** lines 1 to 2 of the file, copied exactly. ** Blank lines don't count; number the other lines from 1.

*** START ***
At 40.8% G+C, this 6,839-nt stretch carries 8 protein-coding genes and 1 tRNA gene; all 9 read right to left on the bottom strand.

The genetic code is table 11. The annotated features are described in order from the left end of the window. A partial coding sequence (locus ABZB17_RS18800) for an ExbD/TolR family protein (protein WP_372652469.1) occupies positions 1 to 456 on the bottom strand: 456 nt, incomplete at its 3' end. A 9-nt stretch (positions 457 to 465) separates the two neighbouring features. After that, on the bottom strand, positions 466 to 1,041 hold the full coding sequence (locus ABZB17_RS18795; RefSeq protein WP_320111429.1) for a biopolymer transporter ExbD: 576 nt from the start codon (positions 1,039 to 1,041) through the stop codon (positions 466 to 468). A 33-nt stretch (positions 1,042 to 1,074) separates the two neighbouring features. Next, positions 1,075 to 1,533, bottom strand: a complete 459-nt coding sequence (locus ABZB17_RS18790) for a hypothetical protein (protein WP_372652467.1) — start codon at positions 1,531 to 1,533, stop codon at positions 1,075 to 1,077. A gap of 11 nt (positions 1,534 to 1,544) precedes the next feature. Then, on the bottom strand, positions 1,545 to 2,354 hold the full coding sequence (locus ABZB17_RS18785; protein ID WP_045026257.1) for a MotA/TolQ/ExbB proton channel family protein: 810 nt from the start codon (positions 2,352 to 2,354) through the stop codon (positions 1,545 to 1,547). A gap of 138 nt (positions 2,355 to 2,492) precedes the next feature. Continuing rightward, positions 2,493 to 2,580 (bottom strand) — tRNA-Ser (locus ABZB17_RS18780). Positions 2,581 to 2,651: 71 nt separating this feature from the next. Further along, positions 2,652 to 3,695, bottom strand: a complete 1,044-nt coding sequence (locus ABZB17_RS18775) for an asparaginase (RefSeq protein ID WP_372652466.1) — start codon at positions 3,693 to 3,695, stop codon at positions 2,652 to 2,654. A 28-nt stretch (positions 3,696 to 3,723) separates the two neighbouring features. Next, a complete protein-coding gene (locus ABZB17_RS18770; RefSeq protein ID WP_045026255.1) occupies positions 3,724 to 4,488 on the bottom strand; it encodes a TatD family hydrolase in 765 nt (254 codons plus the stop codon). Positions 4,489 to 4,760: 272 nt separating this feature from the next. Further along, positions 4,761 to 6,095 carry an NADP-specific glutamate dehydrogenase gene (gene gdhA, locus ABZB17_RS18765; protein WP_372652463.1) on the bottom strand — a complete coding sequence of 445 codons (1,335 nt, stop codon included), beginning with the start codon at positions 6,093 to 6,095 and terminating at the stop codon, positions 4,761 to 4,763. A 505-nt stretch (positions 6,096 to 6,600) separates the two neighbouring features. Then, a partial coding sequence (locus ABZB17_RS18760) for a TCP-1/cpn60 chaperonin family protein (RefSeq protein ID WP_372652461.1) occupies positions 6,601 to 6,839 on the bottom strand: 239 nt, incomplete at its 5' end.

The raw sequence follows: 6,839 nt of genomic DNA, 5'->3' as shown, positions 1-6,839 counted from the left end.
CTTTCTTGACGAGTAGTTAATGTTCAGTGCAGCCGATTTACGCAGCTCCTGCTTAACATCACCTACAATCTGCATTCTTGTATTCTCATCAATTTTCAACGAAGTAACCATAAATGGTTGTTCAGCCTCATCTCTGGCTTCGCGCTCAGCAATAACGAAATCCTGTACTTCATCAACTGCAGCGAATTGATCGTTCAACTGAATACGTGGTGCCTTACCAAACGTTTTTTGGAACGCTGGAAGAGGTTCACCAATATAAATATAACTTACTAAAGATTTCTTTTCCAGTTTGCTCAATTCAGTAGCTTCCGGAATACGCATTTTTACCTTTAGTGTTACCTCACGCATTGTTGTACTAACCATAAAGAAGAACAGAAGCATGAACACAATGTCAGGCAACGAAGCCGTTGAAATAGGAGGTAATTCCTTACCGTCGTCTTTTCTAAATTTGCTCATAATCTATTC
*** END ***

At 40.8% G+C, this 6,839-nt stretch carries 8 protein-coding genes and 1 tRNA gene; all 9 read right to left on the bottom strand.

The genetic code is table 11. The annotated features are described in order from the left end of the window. A partial coding sequence (locus ABZB17_RS18800) for an ExbD/TolR family protein (protein WP_372652469.1) occupies positions 1 to 456 on the bottom strand: 456 nt, incomplete at its 3' end. A 9-nt stretch (positions 457 to 465) separates the two neighbouring features. After that, on the bottom strand, positions 466 to 1,041 hold the full coding sequence (locus ABZB17_RS18795; RefSeq protein WP_320111429.1) for a biopolymer transporter ExbD: 576 nt from the start codon (positions 1,039 to 1,041) through the stop codon (positions 466 to 468). A 33-nt stretch (positions 1,042 to 1,074) separates the two neighbouring features. Next, positions 1,075 to 1,533, bottom strand: a complete 459-nt coding sequence (locus ABZB17_RS18790) for a hypothetical protein (protein WP_372652467.1) — start codon at positions 1,531 to 1,533, stop codon at positions 1,075 to 1,077. A gap of 11 nt (positions 1,534 to 1,544) precedes the next feature. Then, on the bottom strand, positions 1,545 to 2,354 hold the full coding sequence (locus ABZB17_RS18785; protein ID WP_045026257.1) for a MotA/TolQ/ExbB proton channel family protein: 810 nt from the start codon (positions 2,352 to 2,354) through the stop codon (positions 1,545 to 1,547). A gap of 138 nt (positions 2,355 to 2,492) precedes the next feature. Continuing rightward, positions 2,493 to 2,580 (bottom strand) — tRNA-Ser (locus ABZB17_RS18780). Positions 2,581 to 2,651: 71 nt separating this feature from the next. Further along, positions 2,652 to 3,695, bottom strand: a complete 1,044-nt coding sequence (locus ABZB17_RS18775) for an asparaginase (RefSeq protein ID WP_372652466.1) — start codon at positions 3,693 to 3,695, stop codon at positions 2,652 to 2,654. A 28-nt stretch (positions 3,696 to 3,723) separates the two neighbouring features. Next, a complete protein-coding gene (locus ABZB17_RS18770; RefSeq protein ID WP_045026255.1) occupies positions 3,724 to 4,488 on the bottom strand; it encodes a TatD family hydrolase in 765 nt (254 codons plus the stop codon). Positions 4,489 to 4,760: 272 nt separating this feature from the next. Further along, positions 4,761 to 6,095 carry an NADP-specific glutamate dehydrogenase gene (gene gdhA, locus ABZB17_RS18765; protein WP_372652463.1) on the bottom strand — a complete coding sequence of 445 codons (1,335 nt, stop codon included), beginning with the start codon at positions 6,093 to 6,095 and terminating at the stop codon, positions 4,761 to 4,763. A 505-nt stretch (positions 6,096 to 6,600) separates the two neighbouring features. Then, a partial coding sequence (locus ABZB17_RS18760) for a TCP-1/cpn60 chaperonin family protein (RefSeq protein ID WP_372652461.1) occupies positions 6,601 to 6,839 on the bottom strand: 239 nt, incomplete at its 5' end.